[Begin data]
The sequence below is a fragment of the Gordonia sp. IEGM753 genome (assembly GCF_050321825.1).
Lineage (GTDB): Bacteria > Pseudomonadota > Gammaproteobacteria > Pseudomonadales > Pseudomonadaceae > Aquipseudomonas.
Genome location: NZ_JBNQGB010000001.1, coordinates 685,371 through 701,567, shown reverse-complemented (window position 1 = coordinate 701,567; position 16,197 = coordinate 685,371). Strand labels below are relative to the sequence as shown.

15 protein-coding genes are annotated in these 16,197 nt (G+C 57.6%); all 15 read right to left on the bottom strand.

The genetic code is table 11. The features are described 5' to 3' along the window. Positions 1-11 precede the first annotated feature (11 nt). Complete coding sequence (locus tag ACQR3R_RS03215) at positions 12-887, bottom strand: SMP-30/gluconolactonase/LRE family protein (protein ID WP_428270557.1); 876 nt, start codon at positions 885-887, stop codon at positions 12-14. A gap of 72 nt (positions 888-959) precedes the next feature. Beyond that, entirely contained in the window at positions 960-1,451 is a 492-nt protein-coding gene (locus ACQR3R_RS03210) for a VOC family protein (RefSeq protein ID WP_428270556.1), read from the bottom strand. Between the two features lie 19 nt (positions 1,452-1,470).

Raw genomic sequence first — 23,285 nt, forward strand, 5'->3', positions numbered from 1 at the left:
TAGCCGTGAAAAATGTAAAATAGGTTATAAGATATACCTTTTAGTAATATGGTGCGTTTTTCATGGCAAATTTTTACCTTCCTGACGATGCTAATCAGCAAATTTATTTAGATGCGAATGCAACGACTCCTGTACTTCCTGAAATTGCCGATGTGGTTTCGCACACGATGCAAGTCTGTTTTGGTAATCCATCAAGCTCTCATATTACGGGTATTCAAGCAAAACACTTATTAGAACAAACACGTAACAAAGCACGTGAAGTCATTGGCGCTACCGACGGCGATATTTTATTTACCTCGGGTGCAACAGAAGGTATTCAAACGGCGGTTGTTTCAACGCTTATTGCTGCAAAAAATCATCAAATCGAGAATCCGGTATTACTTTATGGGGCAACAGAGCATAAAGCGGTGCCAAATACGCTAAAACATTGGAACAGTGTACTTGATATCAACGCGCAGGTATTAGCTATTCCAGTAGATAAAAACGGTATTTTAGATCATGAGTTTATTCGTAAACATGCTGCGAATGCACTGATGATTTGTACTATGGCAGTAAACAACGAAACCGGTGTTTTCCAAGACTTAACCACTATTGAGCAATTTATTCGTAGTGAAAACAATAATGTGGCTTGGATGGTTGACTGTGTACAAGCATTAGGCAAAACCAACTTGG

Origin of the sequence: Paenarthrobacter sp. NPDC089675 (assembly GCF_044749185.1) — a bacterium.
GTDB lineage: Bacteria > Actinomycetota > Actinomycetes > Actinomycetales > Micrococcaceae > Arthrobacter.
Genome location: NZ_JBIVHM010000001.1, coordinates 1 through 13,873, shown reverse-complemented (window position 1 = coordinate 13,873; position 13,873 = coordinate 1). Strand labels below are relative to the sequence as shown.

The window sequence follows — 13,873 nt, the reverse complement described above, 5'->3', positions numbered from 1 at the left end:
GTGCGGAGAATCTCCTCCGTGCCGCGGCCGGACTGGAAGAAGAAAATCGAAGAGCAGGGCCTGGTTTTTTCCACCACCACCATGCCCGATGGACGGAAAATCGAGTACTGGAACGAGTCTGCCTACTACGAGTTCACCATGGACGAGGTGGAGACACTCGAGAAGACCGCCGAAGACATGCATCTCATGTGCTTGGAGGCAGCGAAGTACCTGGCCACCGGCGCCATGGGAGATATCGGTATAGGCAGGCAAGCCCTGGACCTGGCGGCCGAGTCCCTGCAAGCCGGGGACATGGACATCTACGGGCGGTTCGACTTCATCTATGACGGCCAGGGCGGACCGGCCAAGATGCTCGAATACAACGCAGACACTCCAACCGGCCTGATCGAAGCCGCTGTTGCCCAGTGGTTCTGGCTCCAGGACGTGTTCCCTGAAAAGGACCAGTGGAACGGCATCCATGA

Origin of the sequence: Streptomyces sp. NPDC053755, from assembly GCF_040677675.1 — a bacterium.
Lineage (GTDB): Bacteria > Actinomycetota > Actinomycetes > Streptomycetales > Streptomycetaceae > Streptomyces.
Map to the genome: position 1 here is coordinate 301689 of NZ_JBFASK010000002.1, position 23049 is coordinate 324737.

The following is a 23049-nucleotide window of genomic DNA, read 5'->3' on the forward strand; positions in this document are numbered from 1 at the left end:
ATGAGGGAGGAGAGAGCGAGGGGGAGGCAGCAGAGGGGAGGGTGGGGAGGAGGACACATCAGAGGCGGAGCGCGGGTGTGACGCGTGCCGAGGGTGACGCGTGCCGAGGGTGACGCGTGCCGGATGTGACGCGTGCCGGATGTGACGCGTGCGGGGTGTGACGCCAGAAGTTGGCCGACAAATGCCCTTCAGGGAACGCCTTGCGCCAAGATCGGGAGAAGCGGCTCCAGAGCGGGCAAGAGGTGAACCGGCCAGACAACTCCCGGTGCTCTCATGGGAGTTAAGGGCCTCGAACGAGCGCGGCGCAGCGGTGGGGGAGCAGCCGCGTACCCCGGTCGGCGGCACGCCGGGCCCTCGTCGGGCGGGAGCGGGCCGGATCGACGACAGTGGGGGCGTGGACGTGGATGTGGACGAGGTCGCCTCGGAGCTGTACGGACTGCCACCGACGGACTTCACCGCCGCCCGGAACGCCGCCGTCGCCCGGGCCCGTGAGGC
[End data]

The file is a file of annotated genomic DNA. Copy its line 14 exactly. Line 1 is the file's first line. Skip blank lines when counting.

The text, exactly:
Lineage (GTDB): Bacteria > Actinomycetota > Actinomycetes > Streptomycetales > Streptomycetaceae > Streptomyces.